Islamic Radicalism: The Curse of Boko Haram’s Religious Terrorism

Boko Haram insurgents
Image credit: Daily Post

In war there is no substitute for victory. Though the two failed wars in Iraq and Afghanistan turned the “war on terror” into a misnomer, it calls for Clausewitz’s “selection and maintenance of aim” as the first principle of war, to purge the world from the scourge of religious terrorism.

Sharing the radical dogmas and objectives of al-Qaeda and Daesh (Islamic State in Iraq and Syria/ISIS), the Islamist terror organizations in the Sahel and Nigeria, comprising of the Islamic State in the Greater Sahara (ISGS), the Islamic State West Africa Province (ISWAP) and Boko Haram, aim to impose Sharia law in the region. However, to establish their writ and fear among the people and to discredit the elected governments, the militant organizations unleash a reign of terror, killing civilians indiscriminately. Two recent scholarly analyses on Islamist militants in Africa give a wake-up call to the world about the dangerous proliferation of religious terrorism on the African continent: 1) Horn, Sahel, and Rift: Fault-Lines of the African Jihad by Stig Jarle Hansen, and 2) Everything You Have Told Me Is True: The Many Faces of Al Shabaab, by Mary Harper. Regrettably, the international community has lost little sleep over the appalling state of hapless people of the region.

Any counterterrorism effort must bear in mind that radical militancy and faith-based terrorism do not result from fundamental ideology only. More often than not it is driven by abject poverty, socio-economic injustice and unemployment. Moreover, the autocratic regimes and oppressive monarchies in the Islamic world remain a bane for ordinary Muslims. The West’s support of these autocratic rulers in the Middle East and African countries (for its foreign policy objectives) resulted in alienation among the local population. Thus, even if a majority of the Islamic faith-followers are not extremists by nature and loathe the acts of terror, a large segment remains sympathetic to the cause of the militants, seen as religious reformists, nationalists or freedom-fighters. Since religious ideologues, radical runaways, illegal armed groups, and criminal elements are opportunistic in nature, they establish their fiefdoms in countries ruled by tyranny, or riven with ethnic strife, religious conflicts, predatory and corrupt governments.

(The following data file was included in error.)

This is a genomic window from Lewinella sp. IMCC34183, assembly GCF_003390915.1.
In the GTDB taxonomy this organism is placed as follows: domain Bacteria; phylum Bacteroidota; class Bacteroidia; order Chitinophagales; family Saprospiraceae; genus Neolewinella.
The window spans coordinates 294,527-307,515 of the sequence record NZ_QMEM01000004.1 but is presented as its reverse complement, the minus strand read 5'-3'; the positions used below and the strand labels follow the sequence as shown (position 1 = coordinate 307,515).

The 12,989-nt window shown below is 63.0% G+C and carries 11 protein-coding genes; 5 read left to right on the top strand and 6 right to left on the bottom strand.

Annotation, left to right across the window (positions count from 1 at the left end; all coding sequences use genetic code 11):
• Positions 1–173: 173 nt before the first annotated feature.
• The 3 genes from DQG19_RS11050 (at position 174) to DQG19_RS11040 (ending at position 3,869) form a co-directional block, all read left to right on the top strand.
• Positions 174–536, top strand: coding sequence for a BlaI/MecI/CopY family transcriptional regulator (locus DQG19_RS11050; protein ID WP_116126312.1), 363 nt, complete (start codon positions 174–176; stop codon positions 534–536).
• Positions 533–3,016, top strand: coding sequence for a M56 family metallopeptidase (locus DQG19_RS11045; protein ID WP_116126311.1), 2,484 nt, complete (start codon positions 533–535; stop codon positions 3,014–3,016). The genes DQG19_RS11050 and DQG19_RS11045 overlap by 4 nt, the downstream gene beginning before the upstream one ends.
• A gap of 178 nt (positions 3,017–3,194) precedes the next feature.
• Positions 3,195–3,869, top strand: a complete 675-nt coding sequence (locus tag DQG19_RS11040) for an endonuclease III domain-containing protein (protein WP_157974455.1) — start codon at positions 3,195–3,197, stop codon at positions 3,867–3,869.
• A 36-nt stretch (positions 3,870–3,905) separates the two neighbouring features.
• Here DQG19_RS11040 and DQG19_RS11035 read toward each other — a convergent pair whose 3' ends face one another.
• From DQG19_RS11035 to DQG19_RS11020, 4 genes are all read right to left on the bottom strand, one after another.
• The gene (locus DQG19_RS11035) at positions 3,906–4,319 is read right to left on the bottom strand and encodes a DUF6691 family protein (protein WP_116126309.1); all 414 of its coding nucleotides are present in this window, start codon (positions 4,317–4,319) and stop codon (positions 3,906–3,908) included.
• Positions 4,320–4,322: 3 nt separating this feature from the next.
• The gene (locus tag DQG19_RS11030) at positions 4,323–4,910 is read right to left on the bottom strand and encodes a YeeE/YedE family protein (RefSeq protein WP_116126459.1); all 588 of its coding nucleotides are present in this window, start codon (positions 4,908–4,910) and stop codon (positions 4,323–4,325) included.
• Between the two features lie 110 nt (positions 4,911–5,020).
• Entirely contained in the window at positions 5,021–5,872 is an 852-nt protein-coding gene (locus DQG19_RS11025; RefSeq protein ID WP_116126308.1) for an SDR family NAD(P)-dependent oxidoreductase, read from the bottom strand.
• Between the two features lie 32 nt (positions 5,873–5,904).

While the international community remained transfixed on al-Qaeda and Daesh, Boko Haram has bombed schools, churches and mosques, killing and maiming civilians at will. It has kidnapped women and children as well as assassinated politicians and religious leaders with impunity.

Originating in 2002 as an offshoot of a Salafist movement in the Yobe state of Nigeria, Boko Haram’s actual name is Jama’atu Ahlis Sunna Lidda’Awati Wal-Jihad. In local Hausa dialect Boko Haram means “Western education is sinful.” 

Similar to al-Qaeda’s indoctrination of Tehrik-e-Taliban (TTP) in Pakistan and Afghanistan and Daesh in Iraq and Syria, Boko Haram also gained its terror-expertise from al-Qaeda and became proficient in making IEDs and VEDs (improvised and vehicular explosive devises), was supplied with weapons and arranged transport fleet. The group arranged its funds by exploiting: (1) secret Middle Eastern and African donors providing funds both overtly (mosque/madrassa grants) and in a covert manner (Islamic cause funding) through illegitimate money-laundering and terrorist-financing channels; (2) organized criminal activities such as drugs and narcotics trade, extortion, illegal smuggling of goods, and kidnappings for ransom; and (3) acting as a mercenary/protective force for al-Qaeda and Daesh’s core (leadership). Moreover, because suicide attacks require a lot of ideological motivation and spiritual indoctrination, Boko Haram also learned the craft of luring unsuspecting, poverty-ridden and unemployed youth for its ulterior motive.

Modern Nigeria remained under British administrative rule as an indirectly governed colony under tribal chiefdoms since 1914. Nigeria gained its independence in 1960 but only to see a deadly civil war between 1967 and 1970. Thereafter, Nigeria had been alternately ruled by democratically elected governments and military dictatorships until stable democracy arrived in the country in 1999.